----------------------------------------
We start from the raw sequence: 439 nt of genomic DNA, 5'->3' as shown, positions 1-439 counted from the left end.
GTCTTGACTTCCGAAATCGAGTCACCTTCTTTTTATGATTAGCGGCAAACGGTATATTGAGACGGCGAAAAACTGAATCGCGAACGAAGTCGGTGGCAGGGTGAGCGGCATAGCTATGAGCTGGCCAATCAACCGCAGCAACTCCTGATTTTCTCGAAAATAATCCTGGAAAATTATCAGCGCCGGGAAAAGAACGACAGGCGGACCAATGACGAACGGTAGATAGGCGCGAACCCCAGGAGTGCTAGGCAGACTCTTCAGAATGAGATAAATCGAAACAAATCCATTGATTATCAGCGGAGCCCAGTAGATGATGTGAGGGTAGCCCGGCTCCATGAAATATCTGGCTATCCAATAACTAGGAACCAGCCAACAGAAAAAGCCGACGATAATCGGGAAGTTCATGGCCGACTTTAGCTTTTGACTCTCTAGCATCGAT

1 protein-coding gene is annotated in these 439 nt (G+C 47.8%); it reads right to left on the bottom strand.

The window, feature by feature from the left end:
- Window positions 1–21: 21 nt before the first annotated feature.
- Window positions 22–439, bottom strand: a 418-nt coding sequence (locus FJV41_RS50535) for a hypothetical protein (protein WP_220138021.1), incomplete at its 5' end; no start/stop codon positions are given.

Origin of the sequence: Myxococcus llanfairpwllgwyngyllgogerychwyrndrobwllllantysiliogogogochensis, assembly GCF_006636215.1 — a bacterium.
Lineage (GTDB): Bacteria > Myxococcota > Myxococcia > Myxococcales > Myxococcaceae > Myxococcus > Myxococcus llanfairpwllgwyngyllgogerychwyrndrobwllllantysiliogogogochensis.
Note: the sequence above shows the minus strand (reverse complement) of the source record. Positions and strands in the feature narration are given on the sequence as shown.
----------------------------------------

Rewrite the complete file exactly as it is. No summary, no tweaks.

We start from the raw sequence: 439 nt of genomic DNA, 5'->3' as shown, positions 1-439 counted from the left end.
GTCTTGACTTCCGAAATCGAGTCACCTTCTTTTTATGATTAGCGGCAAACGGTATATTGAGACGGCGAAAAACTGAATCGCGAACGAAGTCGGTGGCAGGGTGAGCGGCATAGCTATGAGCTGGCCAATCAACCGCAGCAACTCCTGATTTTCTCGAAAATAATCCTGGAAAATTATCAGCGCCGGGAAAAGAACGACAGGCGGACCAATGACGAACGGTAGATAGGCGCGAACCCCAGGAGTGCTAGGCAGACTCTTCAGAATGAGATAAATCGAAACAAATCCATTGATTATCAGCGGAGCCCAGTAGATGATGTGAGGGTAGCCCGGCTCCATGAAATATCTGGCTATCCAATAACTAGGAACCAGCCAACAGAAAAAGCCGACGATAATCGGGAAGTTCATGGCCGACTTTAGCTTTTGACTCTCTAGCATCGAT

1 protein-coding gene is annotated in these 439 nt (G+C 47.8%); it reads right to left on the bottom strand.

The window, feature by feature from the left end:
- Window positions 1–21: 21 nt before the first annotated feature.
- Window positions 22–439, bottom strand: a 418-nt coding sequence (locus FJV41_RS50535) for a hypothetical protein (protein WP_220138021.1), incomplete at its 5' end; no start/stop codon positions are given.

Origin of the sequence: Myxococcus llanfairpwllgwyngyllgogerychwyrndrobwllllantysiliogogogochensis, assembly GCF_006636215.1 — a bacterium.
Lineage (GTDB): Bacteria > Myxococcota > Myxococcia > Myxococcales > Myxococcaceae > Myxococcus > Myxococcus llanfairpwllgwyngyllgogerychwyrndrobwllllantysiliogogogochensis.
Note: the sequence above shows the minus strand (reverse complement) of the source record. Positions and strands in the feature narration are given on the sequence as shown.